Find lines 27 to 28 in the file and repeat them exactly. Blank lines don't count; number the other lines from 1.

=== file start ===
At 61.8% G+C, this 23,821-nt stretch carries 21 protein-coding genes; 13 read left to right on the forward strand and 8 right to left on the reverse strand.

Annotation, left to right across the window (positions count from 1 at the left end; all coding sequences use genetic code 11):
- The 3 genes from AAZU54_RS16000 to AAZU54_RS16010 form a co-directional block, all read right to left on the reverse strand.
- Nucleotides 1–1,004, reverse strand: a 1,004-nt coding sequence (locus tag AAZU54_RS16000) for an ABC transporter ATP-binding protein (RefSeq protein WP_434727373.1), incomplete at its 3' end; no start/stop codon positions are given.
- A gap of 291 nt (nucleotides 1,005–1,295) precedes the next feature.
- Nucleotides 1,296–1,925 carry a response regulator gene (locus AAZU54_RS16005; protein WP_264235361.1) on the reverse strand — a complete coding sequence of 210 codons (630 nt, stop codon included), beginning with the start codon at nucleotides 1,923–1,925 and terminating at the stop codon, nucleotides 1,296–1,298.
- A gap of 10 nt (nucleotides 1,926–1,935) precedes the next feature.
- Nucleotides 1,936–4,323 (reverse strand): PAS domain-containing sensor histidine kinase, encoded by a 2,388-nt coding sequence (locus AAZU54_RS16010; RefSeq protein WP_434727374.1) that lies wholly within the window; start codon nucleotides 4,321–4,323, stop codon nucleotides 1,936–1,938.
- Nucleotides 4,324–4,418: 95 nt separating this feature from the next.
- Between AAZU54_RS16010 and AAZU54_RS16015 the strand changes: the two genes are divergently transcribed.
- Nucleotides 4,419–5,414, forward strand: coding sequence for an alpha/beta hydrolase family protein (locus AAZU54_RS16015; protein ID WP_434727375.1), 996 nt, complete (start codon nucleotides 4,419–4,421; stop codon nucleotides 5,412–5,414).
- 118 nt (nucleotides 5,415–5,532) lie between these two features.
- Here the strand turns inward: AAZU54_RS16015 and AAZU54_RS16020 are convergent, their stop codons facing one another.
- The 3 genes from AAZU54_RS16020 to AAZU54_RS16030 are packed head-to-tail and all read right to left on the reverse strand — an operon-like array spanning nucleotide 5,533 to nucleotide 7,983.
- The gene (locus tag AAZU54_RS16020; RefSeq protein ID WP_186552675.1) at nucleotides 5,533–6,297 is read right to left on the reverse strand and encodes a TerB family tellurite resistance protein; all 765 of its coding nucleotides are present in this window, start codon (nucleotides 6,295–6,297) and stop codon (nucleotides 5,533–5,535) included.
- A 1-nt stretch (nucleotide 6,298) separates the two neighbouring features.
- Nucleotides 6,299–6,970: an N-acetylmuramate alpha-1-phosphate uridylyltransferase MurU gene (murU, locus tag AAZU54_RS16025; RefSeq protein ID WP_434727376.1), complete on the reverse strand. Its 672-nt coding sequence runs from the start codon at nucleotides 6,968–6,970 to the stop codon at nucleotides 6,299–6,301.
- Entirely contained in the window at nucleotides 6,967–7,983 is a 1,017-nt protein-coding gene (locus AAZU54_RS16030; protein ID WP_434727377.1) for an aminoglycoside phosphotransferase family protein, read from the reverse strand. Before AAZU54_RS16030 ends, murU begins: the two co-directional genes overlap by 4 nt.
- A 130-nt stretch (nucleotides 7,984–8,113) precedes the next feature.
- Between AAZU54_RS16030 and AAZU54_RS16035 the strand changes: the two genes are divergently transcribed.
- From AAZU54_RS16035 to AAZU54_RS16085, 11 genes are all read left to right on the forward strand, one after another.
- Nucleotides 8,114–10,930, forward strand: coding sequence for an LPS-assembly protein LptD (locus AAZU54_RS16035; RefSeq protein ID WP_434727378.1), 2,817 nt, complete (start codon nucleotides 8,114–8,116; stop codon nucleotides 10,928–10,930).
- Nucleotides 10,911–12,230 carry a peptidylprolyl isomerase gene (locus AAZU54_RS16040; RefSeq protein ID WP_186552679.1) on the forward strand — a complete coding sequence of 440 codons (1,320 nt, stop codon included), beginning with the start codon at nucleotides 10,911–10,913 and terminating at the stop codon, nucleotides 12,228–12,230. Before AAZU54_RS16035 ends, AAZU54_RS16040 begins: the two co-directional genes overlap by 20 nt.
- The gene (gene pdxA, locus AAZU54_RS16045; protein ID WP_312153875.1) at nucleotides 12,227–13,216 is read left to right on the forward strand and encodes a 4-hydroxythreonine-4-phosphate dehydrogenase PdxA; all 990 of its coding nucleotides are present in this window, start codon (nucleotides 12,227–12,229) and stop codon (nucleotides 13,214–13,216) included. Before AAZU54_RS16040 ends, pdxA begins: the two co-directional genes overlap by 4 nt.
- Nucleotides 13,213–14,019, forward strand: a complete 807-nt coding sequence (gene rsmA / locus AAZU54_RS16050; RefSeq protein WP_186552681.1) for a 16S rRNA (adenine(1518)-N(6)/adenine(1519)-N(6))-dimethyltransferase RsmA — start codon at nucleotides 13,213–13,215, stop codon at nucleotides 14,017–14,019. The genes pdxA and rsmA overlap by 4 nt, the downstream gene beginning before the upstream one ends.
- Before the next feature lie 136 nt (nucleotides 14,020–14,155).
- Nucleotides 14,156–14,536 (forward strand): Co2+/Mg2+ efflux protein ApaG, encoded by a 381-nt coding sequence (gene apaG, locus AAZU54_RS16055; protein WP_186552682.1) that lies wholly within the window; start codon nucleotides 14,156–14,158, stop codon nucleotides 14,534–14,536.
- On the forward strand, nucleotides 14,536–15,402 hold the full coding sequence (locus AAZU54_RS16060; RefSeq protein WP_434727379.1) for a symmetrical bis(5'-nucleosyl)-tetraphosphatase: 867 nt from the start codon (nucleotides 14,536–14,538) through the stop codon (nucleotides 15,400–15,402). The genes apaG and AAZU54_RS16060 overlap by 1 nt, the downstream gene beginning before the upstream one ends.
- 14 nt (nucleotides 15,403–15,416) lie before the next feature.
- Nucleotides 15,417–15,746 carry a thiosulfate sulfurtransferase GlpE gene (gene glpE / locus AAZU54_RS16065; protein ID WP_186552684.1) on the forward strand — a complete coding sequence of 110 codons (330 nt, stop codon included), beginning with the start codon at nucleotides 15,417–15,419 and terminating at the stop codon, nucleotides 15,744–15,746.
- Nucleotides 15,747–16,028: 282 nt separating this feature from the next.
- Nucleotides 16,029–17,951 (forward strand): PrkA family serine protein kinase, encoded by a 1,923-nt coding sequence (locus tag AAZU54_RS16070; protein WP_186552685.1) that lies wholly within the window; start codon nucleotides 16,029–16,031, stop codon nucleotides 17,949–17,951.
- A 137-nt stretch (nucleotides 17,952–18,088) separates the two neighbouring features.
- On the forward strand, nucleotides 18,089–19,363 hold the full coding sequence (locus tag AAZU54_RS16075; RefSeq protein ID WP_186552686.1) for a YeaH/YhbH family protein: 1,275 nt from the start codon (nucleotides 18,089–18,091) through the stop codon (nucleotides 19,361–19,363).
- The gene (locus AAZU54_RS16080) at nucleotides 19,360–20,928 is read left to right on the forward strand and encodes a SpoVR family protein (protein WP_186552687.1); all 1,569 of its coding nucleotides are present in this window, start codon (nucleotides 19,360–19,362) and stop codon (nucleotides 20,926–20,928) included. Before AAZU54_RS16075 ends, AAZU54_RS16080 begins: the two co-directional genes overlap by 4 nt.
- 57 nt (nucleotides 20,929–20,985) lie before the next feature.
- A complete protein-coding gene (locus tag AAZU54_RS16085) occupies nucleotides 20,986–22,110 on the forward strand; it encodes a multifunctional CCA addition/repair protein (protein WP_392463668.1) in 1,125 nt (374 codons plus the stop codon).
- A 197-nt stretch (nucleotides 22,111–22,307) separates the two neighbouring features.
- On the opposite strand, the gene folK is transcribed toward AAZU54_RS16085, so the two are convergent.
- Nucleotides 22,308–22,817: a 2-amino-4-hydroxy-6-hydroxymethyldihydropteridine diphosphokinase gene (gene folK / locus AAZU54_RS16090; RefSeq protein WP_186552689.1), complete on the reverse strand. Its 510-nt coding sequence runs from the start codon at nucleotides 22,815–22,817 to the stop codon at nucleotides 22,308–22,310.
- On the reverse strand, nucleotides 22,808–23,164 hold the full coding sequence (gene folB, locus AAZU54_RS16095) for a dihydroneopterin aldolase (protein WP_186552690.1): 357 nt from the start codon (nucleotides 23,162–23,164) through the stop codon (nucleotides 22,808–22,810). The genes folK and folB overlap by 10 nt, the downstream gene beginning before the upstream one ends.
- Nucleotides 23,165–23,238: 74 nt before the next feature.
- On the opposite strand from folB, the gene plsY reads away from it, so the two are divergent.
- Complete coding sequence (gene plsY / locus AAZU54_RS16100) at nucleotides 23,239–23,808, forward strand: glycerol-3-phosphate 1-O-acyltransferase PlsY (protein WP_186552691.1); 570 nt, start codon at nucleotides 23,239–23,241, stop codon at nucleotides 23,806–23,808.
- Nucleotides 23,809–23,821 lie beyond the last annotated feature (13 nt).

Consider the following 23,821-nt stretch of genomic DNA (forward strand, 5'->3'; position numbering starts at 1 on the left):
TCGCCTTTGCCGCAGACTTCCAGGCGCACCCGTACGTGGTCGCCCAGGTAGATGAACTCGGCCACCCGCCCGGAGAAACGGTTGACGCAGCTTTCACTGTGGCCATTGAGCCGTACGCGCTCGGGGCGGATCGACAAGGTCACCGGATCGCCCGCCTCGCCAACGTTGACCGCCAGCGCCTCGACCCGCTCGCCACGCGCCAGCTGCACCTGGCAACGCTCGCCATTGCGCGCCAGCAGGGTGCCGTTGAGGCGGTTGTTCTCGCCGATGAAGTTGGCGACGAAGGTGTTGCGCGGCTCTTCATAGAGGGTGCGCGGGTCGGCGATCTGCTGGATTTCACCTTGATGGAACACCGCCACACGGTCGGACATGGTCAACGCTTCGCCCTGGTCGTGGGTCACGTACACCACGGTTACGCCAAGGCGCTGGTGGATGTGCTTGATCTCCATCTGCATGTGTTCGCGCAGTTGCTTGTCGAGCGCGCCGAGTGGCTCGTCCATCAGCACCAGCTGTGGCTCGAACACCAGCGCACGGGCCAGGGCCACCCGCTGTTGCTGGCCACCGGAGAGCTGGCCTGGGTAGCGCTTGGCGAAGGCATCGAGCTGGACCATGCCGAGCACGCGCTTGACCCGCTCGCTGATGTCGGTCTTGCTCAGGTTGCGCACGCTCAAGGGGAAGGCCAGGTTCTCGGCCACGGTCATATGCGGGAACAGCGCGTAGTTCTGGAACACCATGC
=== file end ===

- Nucleotides 14,156–14,536 (forward strand): Co2+/Mg2+ efflux protein ApaG, encoded by a 381-nt coding sequence (gene apaG, locus AAZU54_RS16055; protein WP_186552682.1) that lies wholly within the window; start codon nucleotides 14,156–14,158, stop codon nucleotides 14,534–14,536.
- On the forward strand, nucleotides 14,536–15,402 hold the full coding sequence (locus AAZU54_RS16060; RefSeq protein WP_434727379.1) for a symmetrical bis(5'-nucleosyl)-tetraphosphatase: 867 nt from the start codon (nucleotides 14,536–14,538) through the stop codon (nucleotides 15,400–15,402). The genes apaG and AAZU54_RS16060 overlap by 1 nt, the downstream gene beginning before the upstream one ends.